Days of Awe: A Gentile Discovers Jewish Poetry

As a Gentile, I learned several years ago that September is the time of the Days of Awe, or the 10 days in between Rosh Hashanah (the Jewish New Year) and Yom Kippur (the Day of Atonement, and the holiest day in the Jewish calendar). In seminary I learned about the ancient practices of Yom Kippur, which was the one day when the high priest could enter the Holy of Holies in the Temple and offer a sacrifice on behalf of all of the people. And I’ve known that the Days of Awe had something to do with blowing a shofar, or a ram’s horn. Yet much of my knowledge of these high Jewish holy days is based on what happened millennia ago—I’ve had very little contemporary exposure to the Days of Awe.

During a contemplative prayer call in which I participated last week, in a year filled with pandemic, economic crisis, racial injustice, and a stormy US election, my colleagues and I lamented our shared sense of darkness. One colleague named Deborah Michel noted how we find darkness not only in the tomb, but also in the womb. Another colleague, a Jewish rabbi named Mark Novak, highlighted how Judaism has long associated the shape of the shofar with that of the birth canal.

Photo credit: slgckgc on Visual Hunt / CC BY

The comparison certainly grabbed my attention as a poet. After reading this article on the symbolic significance of Rosh Hashanah, I found myself almost drunk on metaphor. How have I never seen these poetic possibilities in the Hebrew Bible before?!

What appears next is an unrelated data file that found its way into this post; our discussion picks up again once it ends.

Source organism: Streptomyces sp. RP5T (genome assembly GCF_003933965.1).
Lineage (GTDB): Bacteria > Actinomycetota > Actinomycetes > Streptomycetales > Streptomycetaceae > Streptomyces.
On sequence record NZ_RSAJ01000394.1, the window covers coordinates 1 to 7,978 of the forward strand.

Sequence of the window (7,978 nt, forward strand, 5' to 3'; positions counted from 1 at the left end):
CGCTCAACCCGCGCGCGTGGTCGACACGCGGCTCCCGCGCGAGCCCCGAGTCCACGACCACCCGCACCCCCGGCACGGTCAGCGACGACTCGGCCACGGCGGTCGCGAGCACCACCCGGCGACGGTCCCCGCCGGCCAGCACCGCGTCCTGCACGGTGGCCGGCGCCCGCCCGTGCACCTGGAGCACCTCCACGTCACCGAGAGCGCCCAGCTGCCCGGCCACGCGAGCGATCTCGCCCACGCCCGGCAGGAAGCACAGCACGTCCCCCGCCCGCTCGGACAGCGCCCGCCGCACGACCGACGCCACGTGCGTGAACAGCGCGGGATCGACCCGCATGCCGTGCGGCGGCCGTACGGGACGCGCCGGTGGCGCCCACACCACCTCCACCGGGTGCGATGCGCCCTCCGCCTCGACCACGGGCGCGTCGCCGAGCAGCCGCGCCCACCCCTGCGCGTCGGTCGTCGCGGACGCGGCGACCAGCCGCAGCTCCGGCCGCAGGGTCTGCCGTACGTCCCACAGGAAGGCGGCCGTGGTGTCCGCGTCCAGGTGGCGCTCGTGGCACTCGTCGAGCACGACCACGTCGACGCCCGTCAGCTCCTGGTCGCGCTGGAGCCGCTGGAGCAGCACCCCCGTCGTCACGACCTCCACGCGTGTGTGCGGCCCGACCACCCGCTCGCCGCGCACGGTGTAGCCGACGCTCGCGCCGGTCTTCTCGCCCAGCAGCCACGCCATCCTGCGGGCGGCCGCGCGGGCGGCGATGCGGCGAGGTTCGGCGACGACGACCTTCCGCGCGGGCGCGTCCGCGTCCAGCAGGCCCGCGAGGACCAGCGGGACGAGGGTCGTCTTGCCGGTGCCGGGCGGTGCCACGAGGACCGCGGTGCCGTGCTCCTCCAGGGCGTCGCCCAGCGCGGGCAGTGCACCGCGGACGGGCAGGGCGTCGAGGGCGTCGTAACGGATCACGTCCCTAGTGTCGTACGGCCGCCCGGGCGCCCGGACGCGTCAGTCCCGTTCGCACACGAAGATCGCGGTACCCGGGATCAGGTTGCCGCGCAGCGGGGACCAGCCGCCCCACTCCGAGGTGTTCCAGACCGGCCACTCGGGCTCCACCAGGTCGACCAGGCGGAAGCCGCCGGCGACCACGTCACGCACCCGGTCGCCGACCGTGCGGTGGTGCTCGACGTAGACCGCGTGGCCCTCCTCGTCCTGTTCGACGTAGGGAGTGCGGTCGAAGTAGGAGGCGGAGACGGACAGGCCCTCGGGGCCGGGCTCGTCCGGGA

As Rabbi Novak explained to me, the Days of Awe have a long poetic history, from ancient Hebrew liturgical poems called piyyuttim, to verse from more contemporary poets like Rabbi Rachel Barenblat. Since 2003, Barenblat has written a poem during Elul, or the month leading up to the Days of Awe (check out her impressive collection of Elul poems here). Her poem from 2018, “As Days Are Waning,” particularly resonates as Rabbi Barenblat has the last word today:

The new year starts as days are waning.
I’m never ready when the first leaves turn.
Every Jewish day begins with evening:
darkness before light, since the beginning.

I’m never ready when the first leaves turn.
Roll the scroll toward the end of our story:
darkness before light since the beginning.
Am I ready to turn and face what’s coming?

Roll the scroll toward the end of our story —
can I open my hands and let go of the summer?
Am I ready to turn and face what’s coming?
You know what they say about endings.

I open my hands and let go of the summer,
paint every cracked and broken place with gold.
You know what they say about endings:
turn the page, start a chapter, begin again.

Paint every cracked and broken place with gold!
Every Jewish day begins with evening:
turn the page, start a chapter, begin again.
The new year starts as days are waning.

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